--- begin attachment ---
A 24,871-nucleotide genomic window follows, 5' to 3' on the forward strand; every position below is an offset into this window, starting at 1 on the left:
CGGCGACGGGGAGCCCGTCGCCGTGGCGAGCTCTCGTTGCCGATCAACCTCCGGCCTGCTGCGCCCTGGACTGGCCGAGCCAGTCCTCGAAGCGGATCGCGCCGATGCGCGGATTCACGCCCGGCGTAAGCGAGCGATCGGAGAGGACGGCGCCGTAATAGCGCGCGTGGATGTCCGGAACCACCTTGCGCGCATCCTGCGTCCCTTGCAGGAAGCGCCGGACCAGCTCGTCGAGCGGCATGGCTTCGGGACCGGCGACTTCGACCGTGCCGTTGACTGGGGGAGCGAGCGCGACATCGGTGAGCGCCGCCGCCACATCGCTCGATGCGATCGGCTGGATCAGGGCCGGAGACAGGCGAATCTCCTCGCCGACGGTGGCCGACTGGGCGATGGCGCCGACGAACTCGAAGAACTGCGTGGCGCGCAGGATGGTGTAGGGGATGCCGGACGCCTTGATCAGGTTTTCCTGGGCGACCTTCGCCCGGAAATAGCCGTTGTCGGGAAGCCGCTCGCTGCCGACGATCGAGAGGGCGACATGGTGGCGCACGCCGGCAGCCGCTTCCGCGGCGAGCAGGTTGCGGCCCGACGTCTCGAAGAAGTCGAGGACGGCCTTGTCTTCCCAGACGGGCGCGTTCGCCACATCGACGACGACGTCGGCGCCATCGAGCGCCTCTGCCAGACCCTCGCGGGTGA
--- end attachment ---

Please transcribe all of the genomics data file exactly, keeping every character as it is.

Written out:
A 24,871-nucleotide genomic window follows, 5' to 3' on the forward strand; every position below is an offset into this window, starting at 1 on the left:
CGGCGACGGGGAGCCCGTCGCCGTGGCGAGCTCTCGTTGCCGATCAACCTCCGGCCTGCTGCGCCCTGGACTGGCCGAGCCAGTCCTCGAAGCGGATCGCGCCGATGCGCGGATTCACGCCCGGCGTAAGCGAGCGATCGGAGAGGACGGCGCCGTAATAGCGCGCGTGGATGTCCGGAACCACCTTGCGCGCATCCTGCGTCCCTTGCAGGAAGCGCCGGACCAGCTCGTCGAGCGGCATGGCTTCGGGACCGGCGACTTCGACCGTGCCGTTGACTGGGGGAGCGAGCGCGACATCGGTGAGCGCCGCCGCCACATCGCTCGATGCGATCGGCTGGATCAGGGCCGGAGACAGGCGAATCTCCTCGCCGACGGTGGCCGACTGGGCGATGGCGCCGACGAACTCGAAGAACTGCGTGGCGCGCAGGATGGTGTAGGGGATGCCGGACGCCTTGATCAGGTTTTCCTGGGCGACCTTCGCCCGGAAATAGCCGTTGTCGGGAAGCCGCTCGCTGCCGACGATCGAGAGGGCGACATGGTGGCGCACGCCGGCAGCCGCTTCCGCGGCGAGCAGGTTGCGGCCCGACGTCTCGAAGAAGTCGAGGACGGCCTTGTCTTCCCAGACGGGCGCGTTCGCCACATCGACGACGACGTCGGCGCCATCGAGCGCCTCTGCCAGACCCTCGCGGGTGA